I am reading through McCandless "The ABCs of RBCs" this summer to get a preview of what I need to know for the coming Fall semester. It did not take long to find a statement that I can easily accept but cannot prove. On Page 9 after deriving the steady state condition of $(\delta + n)\bar{k} = \sigma A_0 f(\bar{k})$ in a zero-technological growth regime (where $\delta$ is depreciation and $n$ is growth rate of the labor force), the author says that "the stability of the positive stationary state can be seen from the equation $$ k_{t+1} = g(k_t) = \frac{(1-\delta)k_t + \sigma A_0 f(k_t)}{1+n}$$ Notice that between 0 and the positive $\bar{k}$, the function $g(k_t)$ is above the 45 degree line, so that $k_{t+1}$ is greater than k_t." He provides a standard-looking Solow model state diagram where I can verify this graphically, but not analytically.

I'm trying to prove every statement in the book in order to better familiarize myself with the details of macroeconomic theory before diving deeper, but I am absolutely stumped as to how I would prove that $k_{t+1} > k_t$ when $0 < k_t < \bar{k}$ and vice versa. I first tried manipulating the capital motion equation to prove it directly, and I could not reach a proof. The next strategy I have been trying to employ is to differentiate the capital motion equation and prove that its derivative is less than 1 at the steady state point, but it fails:

$$ \frac{\partial k_{t+1}}{\partial k_t} = \frac{(1-\delta) + \sigma A_0 f'(k_t)}{1+n} > \frac{(1-\delta) + \sigma A_0 f'(\bar{k})}{1+n} = \frac{(1-\delta)+(\delta+n)}{1+n} = 1 $$

Does anyone have an alternative strategy I can follow? It's been driving me nuts for two days.

  • $\begingroup$ I also have a handwaving "proof:" $f(k_t)$ is increasing and concave, so $g(k_t)$ is also increasing and concave. Therefore if there exists a $\bar{k}$ such that $(\delta + n)\bar{k} = \sigma A_0 f(\bar{k})$, $g(k_t)$ must cross the 45-degree line from above to below. This just doesn't seem like a "real proof" to me. $\endgroup$ May 12, 2017 at 20:41
  • $\begingroup$ What a great question! Glad to see the high quality answers too $\endgroup$ Apr 12, 2019 at 19:07

2 Answers 2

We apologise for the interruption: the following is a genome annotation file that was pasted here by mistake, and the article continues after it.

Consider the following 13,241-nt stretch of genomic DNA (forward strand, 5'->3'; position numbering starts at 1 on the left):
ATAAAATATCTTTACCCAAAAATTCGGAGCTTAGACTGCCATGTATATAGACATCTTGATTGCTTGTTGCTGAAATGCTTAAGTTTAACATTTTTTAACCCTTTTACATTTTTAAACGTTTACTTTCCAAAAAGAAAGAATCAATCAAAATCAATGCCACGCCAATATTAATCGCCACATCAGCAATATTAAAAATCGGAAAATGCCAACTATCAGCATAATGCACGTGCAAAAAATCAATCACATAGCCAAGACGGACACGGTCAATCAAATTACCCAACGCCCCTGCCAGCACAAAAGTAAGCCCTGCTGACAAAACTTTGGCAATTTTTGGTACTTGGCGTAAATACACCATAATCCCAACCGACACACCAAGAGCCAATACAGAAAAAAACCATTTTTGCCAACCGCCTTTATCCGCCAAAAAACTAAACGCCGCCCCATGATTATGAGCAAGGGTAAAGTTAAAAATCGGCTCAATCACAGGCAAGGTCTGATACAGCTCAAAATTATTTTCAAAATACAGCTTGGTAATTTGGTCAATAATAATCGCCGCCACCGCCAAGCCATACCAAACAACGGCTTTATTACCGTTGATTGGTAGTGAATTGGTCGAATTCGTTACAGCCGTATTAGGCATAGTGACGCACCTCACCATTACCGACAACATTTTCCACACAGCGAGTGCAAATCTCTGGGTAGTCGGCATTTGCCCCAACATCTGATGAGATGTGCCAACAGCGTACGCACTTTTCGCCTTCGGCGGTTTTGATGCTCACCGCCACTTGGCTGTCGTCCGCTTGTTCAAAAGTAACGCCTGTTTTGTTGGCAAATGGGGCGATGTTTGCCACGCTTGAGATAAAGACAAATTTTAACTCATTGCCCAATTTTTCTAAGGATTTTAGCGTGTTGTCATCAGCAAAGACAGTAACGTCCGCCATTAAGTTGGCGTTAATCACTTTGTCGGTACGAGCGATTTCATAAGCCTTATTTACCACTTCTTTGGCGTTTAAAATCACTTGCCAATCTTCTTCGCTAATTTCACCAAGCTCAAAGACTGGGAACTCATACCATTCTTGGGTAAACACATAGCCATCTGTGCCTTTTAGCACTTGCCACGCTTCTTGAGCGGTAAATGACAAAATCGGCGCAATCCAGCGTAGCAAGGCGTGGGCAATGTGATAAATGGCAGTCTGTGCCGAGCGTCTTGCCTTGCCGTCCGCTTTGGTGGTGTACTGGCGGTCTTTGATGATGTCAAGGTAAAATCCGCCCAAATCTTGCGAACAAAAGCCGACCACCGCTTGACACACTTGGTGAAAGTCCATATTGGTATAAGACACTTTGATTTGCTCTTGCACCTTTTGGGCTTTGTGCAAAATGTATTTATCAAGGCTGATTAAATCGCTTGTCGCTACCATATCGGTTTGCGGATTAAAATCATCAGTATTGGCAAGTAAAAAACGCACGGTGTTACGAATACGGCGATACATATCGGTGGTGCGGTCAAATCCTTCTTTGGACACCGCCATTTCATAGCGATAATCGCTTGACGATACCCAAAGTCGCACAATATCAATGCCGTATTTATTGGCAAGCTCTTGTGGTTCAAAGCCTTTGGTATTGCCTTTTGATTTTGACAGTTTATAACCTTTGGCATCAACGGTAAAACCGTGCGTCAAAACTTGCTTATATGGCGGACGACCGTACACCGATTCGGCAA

For stability, we want $$\frac{\partial k_{t+1}}{\partial k_t}\Big|_{\bar k} <1 \implies \frac{(1-\delta) + \sigma A_0 f'(\bar k)}{1+n} <1$$

$$ \implies f'(\bar k) < \frac {\delta+n}{\sigma A_0 } = \frac {f(\bar k)}{\bar k}$$

So we need the marginal product of capital to be smaller than the average product at the steady state.

Equivalently, we need $\bar k f'(\bar k) < f(\bar k) \implies f(\bar k)-\bar k f'(\bar k)>0$. And this holds, doesn't it? Otherwise...

  • $\begingroup$ Ah, yes. I keep forgetting that I can and should employ economic intuition in an economics course. Since all the connections work both ways, it looks like your proof works even better if you start with the MPK < APK rule and work back from there. Thanks! $\endgroup$ May 13, 2017 at 16:21

For completeness, let me illustrate this in the continuous time framework. The Solow equation, in the simplest of cases, is

$\dot{k} = s f(k) - \delta k = \phi(k)$

Then we have

$\frac{\partial \phi}{\partial k} = s f'(k) - \delta = \frac{sf'(k)k - \delta k }{k}$.

In steady state (i.e., $\dot{k} = \phi(k^{\ast}) = 0$), we have $\delta k = s f(k)$, hence

$\left. \frac{\partial \phi}{\partial k} \right|_{k=k^{\ast}} = \frac{s f' k - s f(k)}{k} = \frac{s}{k} f(k) \left[ \frac{k \cdot f'}{f(k)} - 1 \right]$

Since both $\frac{s}{k}$ and $f(k)$ are always positive, the sign of that expression hinges on the term in brackets. But remember that $\frac{k \cdot f'}{f(k)}$ is the output elasticity of capital, which is smaller than 1 if $f$ is concave in $k$, which means $\frac{\partial \phi}{\partial k}$ at $k^{\ast}$ is negative. Therefore by theorem 3.2.1 in Zhang (2005), the steady state in the Solow model is stable.


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